Sunday, March 23, 2014

Cutting and piecing gentle curves

Some of you may have noticed that I have not been blogging as much of late as I usually do. So I thought I'd write a short post today about one of my favourite methods for cutting and piecing gentle curves.
I'm using the second piece of my fabric sprayed fern and Queen Anne's Lace for another table runner. The plan is to add gently curved strips to each side of the central print to the desired length
This is a method I learned many years ago at a workshop and one which I've since seen in books and on the net.
The first step is to overlap the two pieces of fabric about an inch. As you can see below I've already cut a gentle curve using my straight ruler to hold the fabric down as I go. You can simply turn a bit as you go along. This keeps the fabric from bunching up.

Next remove the left underneath piece and the right narrow top piece.
I make matching marks every inch and a half or so on both pieces.

I then pin the two fabrics together matching the marks. Don't worry about the bits in between that seem to bulge and not quite fit together; as you sew, slowly, you can gently pull and ease the fabrics together. Occasionally I'll get a small pucker that can most easily be eased out if you unpick a small area and resew stretching a bit.

If you haven't tried it yet, you'll be pleasantly surprised at how easy it is! Just keep the curves gentle, not too steep and clip the seams every 1/2 to 3/4" before pressing.
I think it's much more interesting for some projects rather than simply adding rectangular pieces. It gives a softer more organic look.
Here it is all stitched, clipped and pressed. It's nice and flat.

As for my blogging, I may be doing a little less in the near future but I'll write when I can. I've got a couple of family things going on and a health issue. While it's not at all serious, it's totally sapping my energy and threatening my sanity! Just so you won't worry, I'm suffering from an all over itchiness which seems uncontrollable by any anti-histamines, creams or soaks. So far the only thing that helps are relaxants. They help me get more comfortable in the evening when it's worse and help me sleep but then I seem to stay perpetually drowsy the next day.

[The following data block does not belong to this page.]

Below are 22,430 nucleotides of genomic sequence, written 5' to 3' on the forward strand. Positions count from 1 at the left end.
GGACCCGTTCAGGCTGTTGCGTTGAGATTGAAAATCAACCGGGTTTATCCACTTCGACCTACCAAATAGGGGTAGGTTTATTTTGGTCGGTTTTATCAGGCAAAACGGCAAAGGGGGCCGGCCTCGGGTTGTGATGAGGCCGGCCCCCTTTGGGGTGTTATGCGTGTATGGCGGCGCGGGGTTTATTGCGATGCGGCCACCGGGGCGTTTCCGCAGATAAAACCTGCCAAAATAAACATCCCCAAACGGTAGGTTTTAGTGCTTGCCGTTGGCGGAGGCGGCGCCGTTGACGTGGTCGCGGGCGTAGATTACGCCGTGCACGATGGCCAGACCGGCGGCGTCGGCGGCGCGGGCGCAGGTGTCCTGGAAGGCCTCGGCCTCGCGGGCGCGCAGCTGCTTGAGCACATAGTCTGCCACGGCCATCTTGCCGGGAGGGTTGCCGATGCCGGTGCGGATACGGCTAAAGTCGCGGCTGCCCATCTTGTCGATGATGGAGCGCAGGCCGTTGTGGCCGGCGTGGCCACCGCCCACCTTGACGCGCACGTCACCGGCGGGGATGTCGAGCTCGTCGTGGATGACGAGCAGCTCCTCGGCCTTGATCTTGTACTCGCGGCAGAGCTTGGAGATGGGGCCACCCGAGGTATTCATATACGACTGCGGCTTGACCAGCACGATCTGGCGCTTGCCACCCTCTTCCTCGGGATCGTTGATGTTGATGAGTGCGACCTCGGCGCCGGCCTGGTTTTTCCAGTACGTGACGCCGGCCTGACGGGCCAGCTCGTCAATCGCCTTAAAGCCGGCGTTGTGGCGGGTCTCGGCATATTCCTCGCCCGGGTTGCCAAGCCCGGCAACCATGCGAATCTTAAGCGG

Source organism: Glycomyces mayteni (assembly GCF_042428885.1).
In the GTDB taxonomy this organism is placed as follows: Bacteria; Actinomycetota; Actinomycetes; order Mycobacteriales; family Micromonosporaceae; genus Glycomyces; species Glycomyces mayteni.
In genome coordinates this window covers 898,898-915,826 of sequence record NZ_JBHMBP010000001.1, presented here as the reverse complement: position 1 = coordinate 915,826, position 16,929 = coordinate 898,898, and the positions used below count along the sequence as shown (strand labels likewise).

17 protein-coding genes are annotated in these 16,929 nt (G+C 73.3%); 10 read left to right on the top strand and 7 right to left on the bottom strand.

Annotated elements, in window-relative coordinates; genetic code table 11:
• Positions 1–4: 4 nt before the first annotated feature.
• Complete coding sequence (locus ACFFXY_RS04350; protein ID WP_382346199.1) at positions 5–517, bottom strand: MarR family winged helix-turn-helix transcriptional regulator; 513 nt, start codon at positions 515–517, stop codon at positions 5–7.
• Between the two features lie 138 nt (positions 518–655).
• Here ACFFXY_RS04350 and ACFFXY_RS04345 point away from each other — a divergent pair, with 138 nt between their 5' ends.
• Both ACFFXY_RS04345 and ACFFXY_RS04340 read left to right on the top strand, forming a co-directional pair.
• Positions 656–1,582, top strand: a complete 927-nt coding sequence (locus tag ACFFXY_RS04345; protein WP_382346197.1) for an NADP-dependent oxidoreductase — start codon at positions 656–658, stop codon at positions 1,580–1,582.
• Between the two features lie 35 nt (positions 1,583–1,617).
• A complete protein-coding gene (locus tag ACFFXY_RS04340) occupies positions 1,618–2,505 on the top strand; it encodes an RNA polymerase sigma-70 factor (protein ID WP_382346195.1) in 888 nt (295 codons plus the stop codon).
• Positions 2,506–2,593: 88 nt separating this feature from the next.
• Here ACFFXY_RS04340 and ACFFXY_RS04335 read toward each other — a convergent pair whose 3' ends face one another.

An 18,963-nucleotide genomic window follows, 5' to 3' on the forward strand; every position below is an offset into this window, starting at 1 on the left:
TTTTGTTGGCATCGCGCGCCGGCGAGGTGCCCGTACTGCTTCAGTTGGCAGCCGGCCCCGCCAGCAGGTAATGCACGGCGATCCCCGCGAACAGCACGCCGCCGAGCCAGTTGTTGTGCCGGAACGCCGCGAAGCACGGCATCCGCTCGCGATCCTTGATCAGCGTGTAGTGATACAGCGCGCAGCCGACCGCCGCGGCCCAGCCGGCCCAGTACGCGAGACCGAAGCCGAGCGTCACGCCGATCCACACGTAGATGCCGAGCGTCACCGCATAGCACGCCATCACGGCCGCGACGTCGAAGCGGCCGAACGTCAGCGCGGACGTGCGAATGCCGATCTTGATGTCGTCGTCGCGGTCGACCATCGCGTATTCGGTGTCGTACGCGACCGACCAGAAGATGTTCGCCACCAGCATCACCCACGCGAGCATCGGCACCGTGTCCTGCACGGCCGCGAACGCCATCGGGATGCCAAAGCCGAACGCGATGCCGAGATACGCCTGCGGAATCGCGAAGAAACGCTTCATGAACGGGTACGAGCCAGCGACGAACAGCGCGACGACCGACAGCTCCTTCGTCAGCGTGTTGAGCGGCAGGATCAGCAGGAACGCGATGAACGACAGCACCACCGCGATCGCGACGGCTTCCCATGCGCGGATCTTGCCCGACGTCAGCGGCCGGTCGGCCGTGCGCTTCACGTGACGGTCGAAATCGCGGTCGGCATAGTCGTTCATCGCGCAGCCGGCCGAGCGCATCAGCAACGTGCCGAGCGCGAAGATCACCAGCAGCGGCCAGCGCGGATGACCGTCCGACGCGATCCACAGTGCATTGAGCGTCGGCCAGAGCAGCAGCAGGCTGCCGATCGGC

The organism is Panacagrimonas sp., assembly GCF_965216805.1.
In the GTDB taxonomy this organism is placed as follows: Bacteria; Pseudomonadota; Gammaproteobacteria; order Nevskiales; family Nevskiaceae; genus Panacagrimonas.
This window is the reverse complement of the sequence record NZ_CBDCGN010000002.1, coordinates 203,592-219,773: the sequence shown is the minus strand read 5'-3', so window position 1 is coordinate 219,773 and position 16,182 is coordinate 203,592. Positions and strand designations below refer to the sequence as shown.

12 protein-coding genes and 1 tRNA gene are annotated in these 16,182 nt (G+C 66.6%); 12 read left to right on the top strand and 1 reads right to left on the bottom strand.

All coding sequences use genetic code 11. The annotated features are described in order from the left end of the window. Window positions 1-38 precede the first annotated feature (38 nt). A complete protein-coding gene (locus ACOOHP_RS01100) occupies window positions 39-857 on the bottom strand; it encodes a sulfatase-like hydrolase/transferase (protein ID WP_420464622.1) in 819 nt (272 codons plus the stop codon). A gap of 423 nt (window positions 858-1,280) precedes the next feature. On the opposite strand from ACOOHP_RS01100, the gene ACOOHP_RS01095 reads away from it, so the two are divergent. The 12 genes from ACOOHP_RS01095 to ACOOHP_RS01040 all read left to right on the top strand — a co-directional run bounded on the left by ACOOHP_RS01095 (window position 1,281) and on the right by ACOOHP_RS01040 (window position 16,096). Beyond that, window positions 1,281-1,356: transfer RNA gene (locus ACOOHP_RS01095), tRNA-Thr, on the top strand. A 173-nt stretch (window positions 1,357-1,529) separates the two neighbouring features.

I've had similar things in the past for which we never found the cause but this time it's far worse.
I'm hoping to see the doctor this week, ( another storm is forecast for that day) for some further suggestions. Perhaps I've got some kind of in balance or vitamin lack. Time will tell.


Linda said...

Thanks for sharing how you make those lovely curves. I will try it for sure. And hope things improve for you real soon.

Jennifer Scantlebury Vienneau said...

Sorry to hear you are having more health issues, Holly. Hopefully you will be able to find the cause and get relief soon. Love that method of sewing curves - I also learned it years ago and find it very easy to do - great little tutorial you posted.

What Comes Next? said...

no fun Holly :( I hope you can get some relief quickly. Also hope you don't get blasted with another storm. Great tutorial - that's how I learnt to do them in a workshop some years back, too.

Jeito Mineiro de Ser said...

Ótima dica! Obrigada!
Parece uma bobagem mas você mudou o sabão e/ou o amaciante que usa para lavar as roupas? No passado tive problemas de alergia por causa deles.
Um abraço! Desejo saúde para você!
Great tip! Thank you!
It seems silly but you changed the soap and / or fabric softener you use to wash your clothes? In the past I have had allergy problems because of them.
Hugs! I wish health to you!

imquilternity said...

So sorry to hear you're not feeling well. Please take good care of yourself... we'll miss you, but we'll be here when you get back!

rtquilter said...

So sorry to hear this news, Holly! Take care and , as a favourite nurse once said to me, "be nice to yourself"! Sometimes that's all you can do. I shall be thinking of you and cheering for you. Take care and good luck!